He maintained his silence as a faint growl of motorcycle engines echoed in the distance.
It was evident to Anja that Herr König was not going to provide any useful intelligence. At least, not in the limited time she had remaining before more of his cohorts arrived. Normally she would not have feared a confrontation with his ilk, but she had been holding yoked demons for too long. Her headaches had worsened and become nearly constant in the past week, and she feared increasing her morphine dosage past what she knew to be a safe measure. Soon she would need to release most of her yoked demons, spend a week recovering her strength, and then yoke them or other spirits all over again. It was time for her to fall back and plan her next move.
But first she needed to address the problem of Herr König.
A flourish of her left hand released him from the demonic whip. Free but still on his knees, König smirked at Anja. “We’ll find you, Jungle Witch.”
“Your minions will try. But before I send you to Hell, I want you to know my name.” She made a fist with her right hand, and the unholy talent of Xenoch racked the Nazi with torments worse than the human imagination could conceive. She raised his body off the ground with the telekinesis of Bael and savored his contorted expression of agony. “My name is Anja Kernova.” She flung him high into the air as if he weighed nothing, and as he plummeted toward the jungle she blasted him in midfall with a fireball courtesy of Haborym. His burning corpse vanished through the fog and jungle canopy and was swallowed by shadows.
Eerie silence settled over the valley. Anja took a moment to enjoy the solitude. Rugged mountains towered around her, but the jungle’s misty atmosphere had imbued them all with the quality of fading memories.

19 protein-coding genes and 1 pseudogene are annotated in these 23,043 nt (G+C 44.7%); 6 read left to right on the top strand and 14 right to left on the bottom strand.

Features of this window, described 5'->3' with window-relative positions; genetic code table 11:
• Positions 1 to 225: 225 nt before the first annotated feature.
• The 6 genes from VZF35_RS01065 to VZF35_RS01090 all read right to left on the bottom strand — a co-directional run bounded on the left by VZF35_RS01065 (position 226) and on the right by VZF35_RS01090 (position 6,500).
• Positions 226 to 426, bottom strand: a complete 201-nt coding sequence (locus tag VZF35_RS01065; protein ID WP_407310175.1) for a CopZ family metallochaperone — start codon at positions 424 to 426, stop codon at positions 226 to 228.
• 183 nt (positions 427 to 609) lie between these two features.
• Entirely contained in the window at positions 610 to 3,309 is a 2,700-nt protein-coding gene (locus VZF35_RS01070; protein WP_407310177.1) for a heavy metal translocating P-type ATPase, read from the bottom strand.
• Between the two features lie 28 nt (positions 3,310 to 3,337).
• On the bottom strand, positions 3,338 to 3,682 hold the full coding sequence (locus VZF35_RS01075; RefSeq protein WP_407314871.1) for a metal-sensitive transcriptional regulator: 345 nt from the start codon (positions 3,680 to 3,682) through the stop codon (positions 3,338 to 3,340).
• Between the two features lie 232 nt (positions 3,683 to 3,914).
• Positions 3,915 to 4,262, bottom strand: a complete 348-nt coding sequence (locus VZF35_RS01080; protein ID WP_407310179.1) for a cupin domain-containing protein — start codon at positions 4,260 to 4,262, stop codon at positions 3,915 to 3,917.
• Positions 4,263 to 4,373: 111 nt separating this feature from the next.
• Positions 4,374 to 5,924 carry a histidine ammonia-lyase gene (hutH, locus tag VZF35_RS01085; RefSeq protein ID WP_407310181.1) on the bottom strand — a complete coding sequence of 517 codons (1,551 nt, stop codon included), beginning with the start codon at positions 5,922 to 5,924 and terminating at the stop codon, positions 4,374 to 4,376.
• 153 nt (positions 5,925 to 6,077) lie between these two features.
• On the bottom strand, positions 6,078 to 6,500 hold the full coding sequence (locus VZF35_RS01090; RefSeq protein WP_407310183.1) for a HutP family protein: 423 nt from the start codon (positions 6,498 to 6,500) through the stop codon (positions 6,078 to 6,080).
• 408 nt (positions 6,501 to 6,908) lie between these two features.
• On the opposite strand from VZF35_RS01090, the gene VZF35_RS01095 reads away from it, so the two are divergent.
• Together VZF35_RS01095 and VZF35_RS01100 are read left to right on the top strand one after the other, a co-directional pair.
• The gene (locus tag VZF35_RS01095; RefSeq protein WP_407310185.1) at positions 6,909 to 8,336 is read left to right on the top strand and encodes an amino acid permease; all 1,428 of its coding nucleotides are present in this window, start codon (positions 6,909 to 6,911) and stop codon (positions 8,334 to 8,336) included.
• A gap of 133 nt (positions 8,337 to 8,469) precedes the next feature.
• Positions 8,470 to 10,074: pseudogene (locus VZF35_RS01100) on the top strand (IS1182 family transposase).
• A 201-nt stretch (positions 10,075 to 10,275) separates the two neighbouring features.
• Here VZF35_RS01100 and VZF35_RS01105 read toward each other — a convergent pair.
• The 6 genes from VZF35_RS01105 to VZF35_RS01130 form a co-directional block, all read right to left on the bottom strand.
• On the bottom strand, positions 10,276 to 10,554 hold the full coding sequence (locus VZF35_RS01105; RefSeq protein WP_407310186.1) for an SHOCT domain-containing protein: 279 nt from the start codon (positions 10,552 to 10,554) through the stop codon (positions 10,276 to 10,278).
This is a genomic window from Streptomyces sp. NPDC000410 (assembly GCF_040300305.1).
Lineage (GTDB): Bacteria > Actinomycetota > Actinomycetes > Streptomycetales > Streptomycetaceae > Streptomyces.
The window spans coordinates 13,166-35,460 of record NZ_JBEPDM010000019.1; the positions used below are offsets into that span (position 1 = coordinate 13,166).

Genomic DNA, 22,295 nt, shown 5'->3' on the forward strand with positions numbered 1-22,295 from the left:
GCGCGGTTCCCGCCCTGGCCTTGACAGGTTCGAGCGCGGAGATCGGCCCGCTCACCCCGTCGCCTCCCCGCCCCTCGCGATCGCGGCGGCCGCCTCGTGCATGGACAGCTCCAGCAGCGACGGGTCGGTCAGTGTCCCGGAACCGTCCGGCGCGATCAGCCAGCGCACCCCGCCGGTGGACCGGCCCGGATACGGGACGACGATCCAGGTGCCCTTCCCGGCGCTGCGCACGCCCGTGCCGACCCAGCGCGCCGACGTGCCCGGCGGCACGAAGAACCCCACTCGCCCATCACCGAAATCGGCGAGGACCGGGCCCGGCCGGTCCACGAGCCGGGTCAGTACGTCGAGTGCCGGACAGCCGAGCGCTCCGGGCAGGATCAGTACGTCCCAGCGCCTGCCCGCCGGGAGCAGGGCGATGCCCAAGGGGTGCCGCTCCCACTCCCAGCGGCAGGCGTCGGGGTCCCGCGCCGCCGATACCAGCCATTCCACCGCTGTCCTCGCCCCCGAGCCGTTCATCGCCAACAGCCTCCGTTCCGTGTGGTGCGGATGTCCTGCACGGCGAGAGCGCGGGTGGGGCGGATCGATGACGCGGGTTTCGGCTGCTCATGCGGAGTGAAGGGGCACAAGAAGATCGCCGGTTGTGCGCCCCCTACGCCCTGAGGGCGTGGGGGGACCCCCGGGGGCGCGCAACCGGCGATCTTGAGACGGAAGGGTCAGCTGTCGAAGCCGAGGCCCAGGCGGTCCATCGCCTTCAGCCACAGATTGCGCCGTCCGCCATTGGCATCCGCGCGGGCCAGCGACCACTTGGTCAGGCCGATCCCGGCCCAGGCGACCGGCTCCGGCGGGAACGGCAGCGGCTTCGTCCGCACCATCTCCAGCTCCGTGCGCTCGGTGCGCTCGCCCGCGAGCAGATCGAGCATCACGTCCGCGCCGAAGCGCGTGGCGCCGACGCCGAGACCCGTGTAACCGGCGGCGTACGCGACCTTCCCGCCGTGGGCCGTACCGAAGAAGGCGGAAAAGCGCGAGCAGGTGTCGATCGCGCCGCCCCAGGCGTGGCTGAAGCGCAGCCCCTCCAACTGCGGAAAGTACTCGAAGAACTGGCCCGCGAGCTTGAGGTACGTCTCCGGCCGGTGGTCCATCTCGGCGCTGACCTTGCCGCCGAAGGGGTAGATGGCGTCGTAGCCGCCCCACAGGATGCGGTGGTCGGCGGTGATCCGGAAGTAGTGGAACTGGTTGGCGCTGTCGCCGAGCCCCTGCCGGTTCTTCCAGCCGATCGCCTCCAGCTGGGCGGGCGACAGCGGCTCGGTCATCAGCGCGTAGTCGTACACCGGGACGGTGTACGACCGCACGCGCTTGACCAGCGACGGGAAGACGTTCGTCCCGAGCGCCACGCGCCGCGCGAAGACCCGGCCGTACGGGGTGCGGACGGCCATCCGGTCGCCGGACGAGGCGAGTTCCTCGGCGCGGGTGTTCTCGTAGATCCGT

Then she heard far-off motorcycles drawing closer.
She tucked the Odessa journal inside her jacket and got on her bike. The Black Shadow rumbled as she shifted it into gear, and she sped south, Hell’s dark rider alone on Death’s Road.
Like most gentlemen’s clubs in metropolitan London, The Eddington was defined by its subdued ambience. Its interior looked as if it had been hewn from the finest mahogany and black marble, and the only things in the main hall older than the leather on its chairs were its founding members’ portraits, which lined the walls and looked down with perpetual disdain on those who had been cursed with the misfortune of being born after the Industrial Revolution.
Tucked in a semiprivate anteroom, Dragan Dalca stood to greet his three smartly attired guests as they were ushered into his company by The Eddington’s chief steward, Mr. Harris.
“Gentlemen.” Harris gestured toward Dragan. “Your host, Mr. Dalca.”
“Thank you, Harris.” Dragan gestured toward the open seats around his table. “Please, have a seat.” Noting an unspoken prompt by Harris, Dragan said to the three briefcase-toting businessmen, “You must be parched. What can we bring you?”
“Gordon’s martini,” said the Frenchman. “Dry as the Gobi.” Harris nodded. The American asked, “Do you have bourbon?”
Harris tried not to look put out. “I’m afraid not, sir. Can I offer you scotch whisky?”
“A double of The Macallan Twenty-five,” the American said.
Harris approved the order with a nod, then looked at the Russian. “Sir?”
Dragan caught Harris’s eye. “Double vodka, rocks.”
In unison, the businessmen tucked their briefcases under the table. Harris stepped back, pulled closed the anteroom’s thick maroon curtain to give the men some privacy, and departed to fill the drink order, leaving Dragan alone at last with his guests. The trio greeted Dragan with faltering smiles. The Frenchman was the first to speak. “Your message implied this meeting would be private.”
“I disagree,” Dragan said. “And I am not responsible for your inferences.”
The ever-present voice nagged Dragan from behind his thoughts: «Get on with it.»
Dragan settled into his high-backed chair and folded his hands together. “The three of you are here because I’ve promised to raise your stock prices and market shares.”